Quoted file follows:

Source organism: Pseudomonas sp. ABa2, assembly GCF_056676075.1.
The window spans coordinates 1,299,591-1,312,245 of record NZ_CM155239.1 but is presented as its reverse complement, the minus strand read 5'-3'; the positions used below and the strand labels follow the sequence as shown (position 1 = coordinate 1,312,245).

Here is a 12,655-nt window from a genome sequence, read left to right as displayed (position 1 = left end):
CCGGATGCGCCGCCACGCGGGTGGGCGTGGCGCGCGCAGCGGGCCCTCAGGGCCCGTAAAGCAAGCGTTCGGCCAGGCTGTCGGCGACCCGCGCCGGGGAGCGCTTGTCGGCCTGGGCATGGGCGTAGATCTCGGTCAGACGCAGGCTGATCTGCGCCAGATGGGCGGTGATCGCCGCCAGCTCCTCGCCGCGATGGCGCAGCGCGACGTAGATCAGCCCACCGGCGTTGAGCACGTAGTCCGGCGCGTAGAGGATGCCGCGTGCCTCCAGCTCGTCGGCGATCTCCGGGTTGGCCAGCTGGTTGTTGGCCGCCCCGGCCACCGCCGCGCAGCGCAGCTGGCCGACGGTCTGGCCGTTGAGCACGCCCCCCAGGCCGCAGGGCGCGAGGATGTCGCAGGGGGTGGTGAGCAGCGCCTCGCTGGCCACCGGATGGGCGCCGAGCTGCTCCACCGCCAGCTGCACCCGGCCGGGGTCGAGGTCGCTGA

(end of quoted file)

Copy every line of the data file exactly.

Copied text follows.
Source organism: Pseudomonas sp. ABa2, assembly GCF_056676075.1.
The window spans coordinates 1,299,591-1,312,245 of record NZ_CM155239.1 but is presented as its reverse complement, the minus strand read 5'-3'; the positions used below and the strand labels follow the sequence as shown (position 1 = coordinate 1,312,245).

Here is a 12,655-nt window from a genome sequence, read left to right as displayed (position 1 = left end):
CCGGATGCGCCGCCACGCGGGTGGGCGTGGCGCGCGCAGCGGGCCCTCAGGGCCCGTAAAGCAAGCGTTCGGCCAGGCTGTCGGCGACCCGCGCCGGGGAGCGCTTGTCGGCCTGGGCATGGGCGTAGATCTCGGTCAGACGCAGGCTGATCTGCGCCAGATGGGCGGTGATCGCCGCCAGCTCCTCGCCGCGATGGCGCAGCGCGACGTAGATCAGCCCACCGGCGTTGAGCACGTAGTCCGGCGCGTAGAGGATGCCGCGTGCCTCCAGCTCGTCGGCGATCTCCGGGTTGGCCAGCTGGTTGTTGGCCGCCCCGGCCACCGCCGCGCAGCGCAGCTGGCCGACGGTCTGGCCGTTGAGCACGCCCCCCAGGCCGCAGGGCGCGAGGATGTCGCAGGGGGTGGTGAGCAGCGCCTCGCTGGCCACCGGATGGGCGCCGAGCTGCTCCACCGCCAGCTGCACCCGGCCGGGGTCGAGGTCGCTGA